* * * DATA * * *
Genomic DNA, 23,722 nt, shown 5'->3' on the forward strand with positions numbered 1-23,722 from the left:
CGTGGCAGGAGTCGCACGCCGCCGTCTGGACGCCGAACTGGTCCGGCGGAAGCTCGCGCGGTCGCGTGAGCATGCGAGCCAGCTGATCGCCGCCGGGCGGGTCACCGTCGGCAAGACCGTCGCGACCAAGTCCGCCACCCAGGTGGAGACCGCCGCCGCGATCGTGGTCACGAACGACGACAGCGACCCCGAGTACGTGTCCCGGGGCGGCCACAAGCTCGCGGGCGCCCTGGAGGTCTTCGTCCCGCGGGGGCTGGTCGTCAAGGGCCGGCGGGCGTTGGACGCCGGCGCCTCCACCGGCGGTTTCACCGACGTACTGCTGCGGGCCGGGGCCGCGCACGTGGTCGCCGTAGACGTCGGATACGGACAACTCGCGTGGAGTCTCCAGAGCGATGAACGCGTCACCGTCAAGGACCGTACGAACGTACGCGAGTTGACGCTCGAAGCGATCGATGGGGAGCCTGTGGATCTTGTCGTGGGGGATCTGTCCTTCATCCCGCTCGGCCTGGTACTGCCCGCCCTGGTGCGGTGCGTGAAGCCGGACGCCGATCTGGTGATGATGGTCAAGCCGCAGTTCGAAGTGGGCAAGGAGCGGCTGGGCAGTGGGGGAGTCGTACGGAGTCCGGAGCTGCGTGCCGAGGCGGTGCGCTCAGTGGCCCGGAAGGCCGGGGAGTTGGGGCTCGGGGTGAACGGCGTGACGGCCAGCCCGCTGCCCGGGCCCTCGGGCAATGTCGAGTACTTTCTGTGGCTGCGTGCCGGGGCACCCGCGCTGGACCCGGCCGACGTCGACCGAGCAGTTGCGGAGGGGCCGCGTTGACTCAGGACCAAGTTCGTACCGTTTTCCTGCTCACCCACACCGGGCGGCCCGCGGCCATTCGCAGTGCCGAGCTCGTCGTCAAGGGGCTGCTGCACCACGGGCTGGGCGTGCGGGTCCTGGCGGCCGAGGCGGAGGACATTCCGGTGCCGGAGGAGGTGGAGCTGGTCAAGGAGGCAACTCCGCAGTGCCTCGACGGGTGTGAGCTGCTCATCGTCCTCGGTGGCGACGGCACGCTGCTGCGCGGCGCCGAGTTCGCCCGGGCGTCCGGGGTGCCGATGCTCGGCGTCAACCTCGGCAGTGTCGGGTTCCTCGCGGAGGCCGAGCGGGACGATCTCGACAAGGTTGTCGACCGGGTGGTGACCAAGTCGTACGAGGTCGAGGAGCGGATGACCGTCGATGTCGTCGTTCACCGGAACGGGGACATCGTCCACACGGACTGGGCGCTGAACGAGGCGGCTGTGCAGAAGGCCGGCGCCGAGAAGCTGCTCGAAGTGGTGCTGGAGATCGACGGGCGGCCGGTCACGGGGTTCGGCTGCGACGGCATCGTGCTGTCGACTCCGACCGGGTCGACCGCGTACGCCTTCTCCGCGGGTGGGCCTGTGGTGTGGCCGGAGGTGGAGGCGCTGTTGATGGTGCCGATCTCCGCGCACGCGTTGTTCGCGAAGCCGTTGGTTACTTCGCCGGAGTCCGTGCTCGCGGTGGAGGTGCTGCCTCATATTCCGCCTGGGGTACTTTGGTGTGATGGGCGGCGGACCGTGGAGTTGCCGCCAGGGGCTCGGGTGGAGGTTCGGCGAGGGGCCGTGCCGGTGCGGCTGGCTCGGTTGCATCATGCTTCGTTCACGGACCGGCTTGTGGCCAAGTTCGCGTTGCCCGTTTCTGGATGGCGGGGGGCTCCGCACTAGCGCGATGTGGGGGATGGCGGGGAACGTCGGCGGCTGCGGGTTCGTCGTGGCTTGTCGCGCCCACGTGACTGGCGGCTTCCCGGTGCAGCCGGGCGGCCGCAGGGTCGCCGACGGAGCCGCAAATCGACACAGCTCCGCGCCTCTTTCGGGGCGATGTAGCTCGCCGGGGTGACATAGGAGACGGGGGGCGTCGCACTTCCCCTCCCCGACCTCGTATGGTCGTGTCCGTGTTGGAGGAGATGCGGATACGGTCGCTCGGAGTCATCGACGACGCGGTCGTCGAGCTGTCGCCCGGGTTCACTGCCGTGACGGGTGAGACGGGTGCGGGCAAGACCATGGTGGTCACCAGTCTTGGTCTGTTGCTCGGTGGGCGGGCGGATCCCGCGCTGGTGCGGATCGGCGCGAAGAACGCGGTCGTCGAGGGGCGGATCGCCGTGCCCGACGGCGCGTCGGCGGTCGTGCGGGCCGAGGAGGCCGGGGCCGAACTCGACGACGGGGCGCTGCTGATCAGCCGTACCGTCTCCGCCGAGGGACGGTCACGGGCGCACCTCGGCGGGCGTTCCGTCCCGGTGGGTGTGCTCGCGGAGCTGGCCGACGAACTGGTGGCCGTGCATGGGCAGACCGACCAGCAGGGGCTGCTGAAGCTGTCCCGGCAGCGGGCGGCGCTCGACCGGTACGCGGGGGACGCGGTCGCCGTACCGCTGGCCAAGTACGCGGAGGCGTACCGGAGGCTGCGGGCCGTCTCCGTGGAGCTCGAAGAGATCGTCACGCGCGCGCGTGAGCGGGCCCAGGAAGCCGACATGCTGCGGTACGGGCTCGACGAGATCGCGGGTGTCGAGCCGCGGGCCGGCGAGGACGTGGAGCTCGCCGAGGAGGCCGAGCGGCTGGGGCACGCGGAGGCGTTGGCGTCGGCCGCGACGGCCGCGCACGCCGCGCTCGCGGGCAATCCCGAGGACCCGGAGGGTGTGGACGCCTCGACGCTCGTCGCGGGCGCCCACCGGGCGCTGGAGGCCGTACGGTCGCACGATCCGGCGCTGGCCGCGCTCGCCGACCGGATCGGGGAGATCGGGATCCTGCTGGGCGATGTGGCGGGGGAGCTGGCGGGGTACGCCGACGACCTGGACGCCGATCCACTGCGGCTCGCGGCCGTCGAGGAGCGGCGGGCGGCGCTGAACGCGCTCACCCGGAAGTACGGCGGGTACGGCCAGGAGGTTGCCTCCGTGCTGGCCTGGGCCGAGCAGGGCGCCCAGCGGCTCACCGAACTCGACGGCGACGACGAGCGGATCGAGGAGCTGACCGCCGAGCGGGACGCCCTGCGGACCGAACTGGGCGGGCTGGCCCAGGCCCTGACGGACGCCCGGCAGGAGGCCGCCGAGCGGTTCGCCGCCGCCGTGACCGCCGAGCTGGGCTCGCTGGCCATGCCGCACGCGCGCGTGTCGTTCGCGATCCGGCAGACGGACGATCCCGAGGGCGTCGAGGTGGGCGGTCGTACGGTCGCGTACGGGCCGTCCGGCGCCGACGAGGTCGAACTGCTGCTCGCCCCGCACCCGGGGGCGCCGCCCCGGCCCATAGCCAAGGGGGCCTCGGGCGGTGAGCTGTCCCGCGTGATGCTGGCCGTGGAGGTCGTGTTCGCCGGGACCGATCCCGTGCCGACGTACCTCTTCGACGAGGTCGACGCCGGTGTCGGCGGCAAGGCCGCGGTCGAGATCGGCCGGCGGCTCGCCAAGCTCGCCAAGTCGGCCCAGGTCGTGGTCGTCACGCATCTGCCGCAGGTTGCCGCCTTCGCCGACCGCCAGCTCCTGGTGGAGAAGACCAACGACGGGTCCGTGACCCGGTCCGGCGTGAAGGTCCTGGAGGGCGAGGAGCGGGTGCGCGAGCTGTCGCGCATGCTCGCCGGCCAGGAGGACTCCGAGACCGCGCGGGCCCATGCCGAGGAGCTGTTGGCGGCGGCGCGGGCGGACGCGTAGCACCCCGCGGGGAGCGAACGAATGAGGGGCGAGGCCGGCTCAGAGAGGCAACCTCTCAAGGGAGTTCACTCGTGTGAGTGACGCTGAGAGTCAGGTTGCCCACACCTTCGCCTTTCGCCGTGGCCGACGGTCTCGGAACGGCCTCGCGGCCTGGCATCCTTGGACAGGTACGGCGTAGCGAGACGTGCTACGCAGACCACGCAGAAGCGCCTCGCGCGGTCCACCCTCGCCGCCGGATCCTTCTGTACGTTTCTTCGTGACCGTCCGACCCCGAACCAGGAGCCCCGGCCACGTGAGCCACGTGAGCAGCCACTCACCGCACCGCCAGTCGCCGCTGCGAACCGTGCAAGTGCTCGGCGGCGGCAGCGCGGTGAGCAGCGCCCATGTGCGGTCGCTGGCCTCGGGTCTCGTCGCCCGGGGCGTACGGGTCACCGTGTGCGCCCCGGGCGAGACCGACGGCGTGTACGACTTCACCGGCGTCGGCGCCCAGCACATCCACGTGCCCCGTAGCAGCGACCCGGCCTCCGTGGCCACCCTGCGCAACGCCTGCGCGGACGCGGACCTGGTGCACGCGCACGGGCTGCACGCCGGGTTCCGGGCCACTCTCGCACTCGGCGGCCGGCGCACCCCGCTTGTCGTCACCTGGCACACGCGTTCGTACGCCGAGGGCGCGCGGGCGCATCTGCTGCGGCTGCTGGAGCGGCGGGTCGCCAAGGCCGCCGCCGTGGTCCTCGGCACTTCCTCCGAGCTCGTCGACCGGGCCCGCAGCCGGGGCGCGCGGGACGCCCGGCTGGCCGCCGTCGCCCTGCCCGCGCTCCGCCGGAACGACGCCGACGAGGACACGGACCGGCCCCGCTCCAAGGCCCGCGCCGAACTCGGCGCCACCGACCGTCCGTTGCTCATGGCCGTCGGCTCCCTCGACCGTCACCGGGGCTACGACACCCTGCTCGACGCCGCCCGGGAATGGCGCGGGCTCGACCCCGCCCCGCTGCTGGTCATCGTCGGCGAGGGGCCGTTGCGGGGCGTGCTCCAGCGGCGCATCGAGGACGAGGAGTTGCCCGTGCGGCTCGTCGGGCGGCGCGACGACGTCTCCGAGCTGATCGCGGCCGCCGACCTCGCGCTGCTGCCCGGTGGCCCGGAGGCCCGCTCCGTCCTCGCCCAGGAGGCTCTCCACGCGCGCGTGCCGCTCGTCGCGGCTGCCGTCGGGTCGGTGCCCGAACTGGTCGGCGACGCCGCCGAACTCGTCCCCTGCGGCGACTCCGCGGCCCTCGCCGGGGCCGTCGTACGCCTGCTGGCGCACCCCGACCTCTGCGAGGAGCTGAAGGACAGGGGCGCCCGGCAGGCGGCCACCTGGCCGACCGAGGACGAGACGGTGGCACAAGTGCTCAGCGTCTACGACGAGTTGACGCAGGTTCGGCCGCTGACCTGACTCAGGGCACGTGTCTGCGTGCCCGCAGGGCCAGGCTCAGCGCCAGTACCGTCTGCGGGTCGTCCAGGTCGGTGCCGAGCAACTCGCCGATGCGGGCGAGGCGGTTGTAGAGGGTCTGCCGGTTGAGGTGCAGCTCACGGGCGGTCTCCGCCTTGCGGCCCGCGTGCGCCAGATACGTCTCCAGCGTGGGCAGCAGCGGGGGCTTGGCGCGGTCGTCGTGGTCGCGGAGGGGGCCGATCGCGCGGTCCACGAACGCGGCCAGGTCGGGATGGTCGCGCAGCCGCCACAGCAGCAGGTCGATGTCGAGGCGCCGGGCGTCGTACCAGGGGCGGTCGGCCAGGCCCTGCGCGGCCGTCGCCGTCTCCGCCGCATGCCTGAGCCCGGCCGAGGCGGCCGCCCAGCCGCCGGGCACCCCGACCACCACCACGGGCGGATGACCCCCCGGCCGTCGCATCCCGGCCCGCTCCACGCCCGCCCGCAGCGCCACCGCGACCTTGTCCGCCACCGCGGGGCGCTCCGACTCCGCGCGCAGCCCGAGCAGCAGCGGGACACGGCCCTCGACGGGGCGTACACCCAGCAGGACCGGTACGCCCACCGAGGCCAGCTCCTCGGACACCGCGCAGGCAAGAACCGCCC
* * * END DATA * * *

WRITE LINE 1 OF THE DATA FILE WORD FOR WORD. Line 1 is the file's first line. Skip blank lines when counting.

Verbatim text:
Genomic DNA, 23,722 nt, shown 5'->3' on the forward strand with positions numbered 1-23,722 from the left: